UNIVERSITY PARK, Pa. – Outside of the classroom and research lab, many Penn State faculty members, including those in the College of Health and Human Development, act as thought leaders in their respective fields by serving on national and international councils and boards.
Amit Sharma, professor of hospitality management and finance and director of the Food Decisions Research Laboratory, is president of the International Council on Hotel, Restaurant and Institutional Education (ICHRIE).
The council fosters the advancement of teaching, learning, research, and practice in the fields of hospitality and tourism, and encourages the assessment and enhancement of quality hospitality and tourism education.
“It is an honor to serve as president of ICHRIE because of the organization’s tremendous reach to positively influence the hospitality and tourism industries through its members, and the growing demand for dynamic research and education in support of the profession in communities across the globe,” Sharma said.
Head of the Department of Nutritional Sciences and holder of the Dorothy Foehr Huck Chair in the Department of Nutritional Sciences Catharine Ross is a member of the Food and Nutrition Board for the National Academies of Sciences, Engineering and Medicine.
The board studies the adequacy of the food supply in the United States; outlines guidelines for healthy nutrition, and judges the relationships between food intake, nutrition and health maintenance and disease prevention.
“By serving on the Food and Nutrition Board, I am able to stay in touch with emerging concerns in human nutrition policy, and provide service to the academy by reviewing reports before they are released. The topics are wide-ranging and nearly always complex, so the work is very interesting,” Ross said.
Professor of Kinesiology and Physiology and Head of the Department of Kinesiology Nancy Williams is president-elect of the American Kinesiology Association.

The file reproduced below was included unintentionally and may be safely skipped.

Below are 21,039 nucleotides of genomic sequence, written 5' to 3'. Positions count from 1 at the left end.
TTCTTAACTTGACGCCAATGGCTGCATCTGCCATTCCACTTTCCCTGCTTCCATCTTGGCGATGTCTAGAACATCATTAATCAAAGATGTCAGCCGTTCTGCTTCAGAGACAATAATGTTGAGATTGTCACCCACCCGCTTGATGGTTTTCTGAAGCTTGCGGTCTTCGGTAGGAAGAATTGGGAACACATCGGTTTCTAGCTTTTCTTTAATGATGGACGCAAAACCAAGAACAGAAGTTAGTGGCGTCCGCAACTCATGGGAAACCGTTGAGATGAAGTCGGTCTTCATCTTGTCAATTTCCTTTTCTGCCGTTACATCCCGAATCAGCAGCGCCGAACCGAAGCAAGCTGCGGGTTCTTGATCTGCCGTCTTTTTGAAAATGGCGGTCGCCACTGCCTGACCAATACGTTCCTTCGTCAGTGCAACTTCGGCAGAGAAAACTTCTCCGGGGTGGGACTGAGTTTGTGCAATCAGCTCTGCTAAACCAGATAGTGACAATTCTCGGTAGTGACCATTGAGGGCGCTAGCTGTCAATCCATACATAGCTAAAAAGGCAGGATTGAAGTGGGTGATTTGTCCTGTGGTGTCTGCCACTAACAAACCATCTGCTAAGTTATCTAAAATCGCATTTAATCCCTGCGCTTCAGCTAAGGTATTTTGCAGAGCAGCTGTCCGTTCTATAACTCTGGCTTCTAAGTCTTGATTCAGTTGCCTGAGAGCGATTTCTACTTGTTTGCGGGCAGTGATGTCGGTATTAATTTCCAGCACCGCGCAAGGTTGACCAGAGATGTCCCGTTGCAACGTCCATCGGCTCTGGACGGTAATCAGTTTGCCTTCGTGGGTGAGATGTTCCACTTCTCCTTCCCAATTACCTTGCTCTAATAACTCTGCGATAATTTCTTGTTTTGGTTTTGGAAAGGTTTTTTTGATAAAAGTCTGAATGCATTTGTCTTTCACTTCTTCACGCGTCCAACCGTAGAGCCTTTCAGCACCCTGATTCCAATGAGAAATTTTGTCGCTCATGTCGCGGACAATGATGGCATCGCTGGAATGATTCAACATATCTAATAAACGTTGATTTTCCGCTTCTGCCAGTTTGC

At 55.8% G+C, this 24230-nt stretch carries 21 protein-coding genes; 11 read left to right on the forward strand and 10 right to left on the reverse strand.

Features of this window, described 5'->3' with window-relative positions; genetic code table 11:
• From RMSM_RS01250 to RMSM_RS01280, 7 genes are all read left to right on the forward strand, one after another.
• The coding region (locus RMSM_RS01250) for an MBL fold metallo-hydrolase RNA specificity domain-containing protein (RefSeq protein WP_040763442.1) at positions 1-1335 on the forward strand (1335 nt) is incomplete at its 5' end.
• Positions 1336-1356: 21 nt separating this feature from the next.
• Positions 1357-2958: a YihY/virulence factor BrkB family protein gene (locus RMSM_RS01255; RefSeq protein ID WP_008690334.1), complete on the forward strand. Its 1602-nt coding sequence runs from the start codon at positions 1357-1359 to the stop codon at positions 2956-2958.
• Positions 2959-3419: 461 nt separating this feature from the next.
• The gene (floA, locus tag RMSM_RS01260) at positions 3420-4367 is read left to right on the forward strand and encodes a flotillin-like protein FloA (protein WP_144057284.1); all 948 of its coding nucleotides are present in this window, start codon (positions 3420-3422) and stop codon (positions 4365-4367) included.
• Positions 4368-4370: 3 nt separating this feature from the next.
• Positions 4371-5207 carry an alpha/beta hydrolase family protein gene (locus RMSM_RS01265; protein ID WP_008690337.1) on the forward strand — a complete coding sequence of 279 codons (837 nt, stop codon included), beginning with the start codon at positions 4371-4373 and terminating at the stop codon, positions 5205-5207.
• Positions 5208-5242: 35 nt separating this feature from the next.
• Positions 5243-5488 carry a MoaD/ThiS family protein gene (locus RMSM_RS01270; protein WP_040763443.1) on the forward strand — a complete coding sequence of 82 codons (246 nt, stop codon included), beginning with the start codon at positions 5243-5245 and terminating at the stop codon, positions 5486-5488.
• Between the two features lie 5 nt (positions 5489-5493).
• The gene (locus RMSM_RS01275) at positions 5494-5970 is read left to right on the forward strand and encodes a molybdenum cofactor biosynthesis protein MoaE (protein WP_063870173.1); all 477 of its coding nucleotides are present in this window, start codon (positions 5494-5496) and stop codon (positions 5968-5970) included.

The association promotes and enhances kinesiology as a unified field of study and advances its many applications by advocating for kinesiology at national and international levels and by supporting its members with resources and leadership and educational opportunities for university administrators in kinesiology.
“I am looking forward to serving as president of the American Kinesiology Association because the organization plays such a key role in shaping the future of the field and providing leadership training to its leaders,” Williams said.
David Conroy, professor of kinesiology and human development and family studies, consults for the Brain Health Subcommittee of the 2018 Physical Activities Guidelines Advisory Committee with the U.S. Department of Health and Human Services.
The committee plays a critical role in a comprehensive process, culminating with the publication of the second edition of the "Physical Activity Guidelines for Americans," which will give health professionals, the public, and policymakers science-based information on how Americans can use physical activity to reduce the risk of chronic disease and improve health outcomes nationally.
“Working with the Brain Health Subcommittee is an opportunity to leverage the latest evidence about the benefits of physical activity to inform federal guidelines and improve the health and well-being of the nation,” Conroy said.
Instructor of Kinesiology Lauren Kramer serves as a sports science specialist for USA Gymnastics. In this role, she leads workshops at various state and regional training camps. Recently, she spoke about concussions and youth sport overuse injuries at the USAG Region 7 Congress meeting in Baltimore, Maryland.
"As a sports science specialist for USA Gymnastics I am able to educate coaches, parents and gymnasts about prevention, recognition and treatment of sports injuries related to gymnastics training at the youth, collegiate, national and elite levels of the sport,” Kramer said. “My own background as a Penn State varsity athlete, licensed athletic trainer and anatomy professor allow me to incorporate my personal experiences with athletics when speaking and presenting about current topics in sports medicine."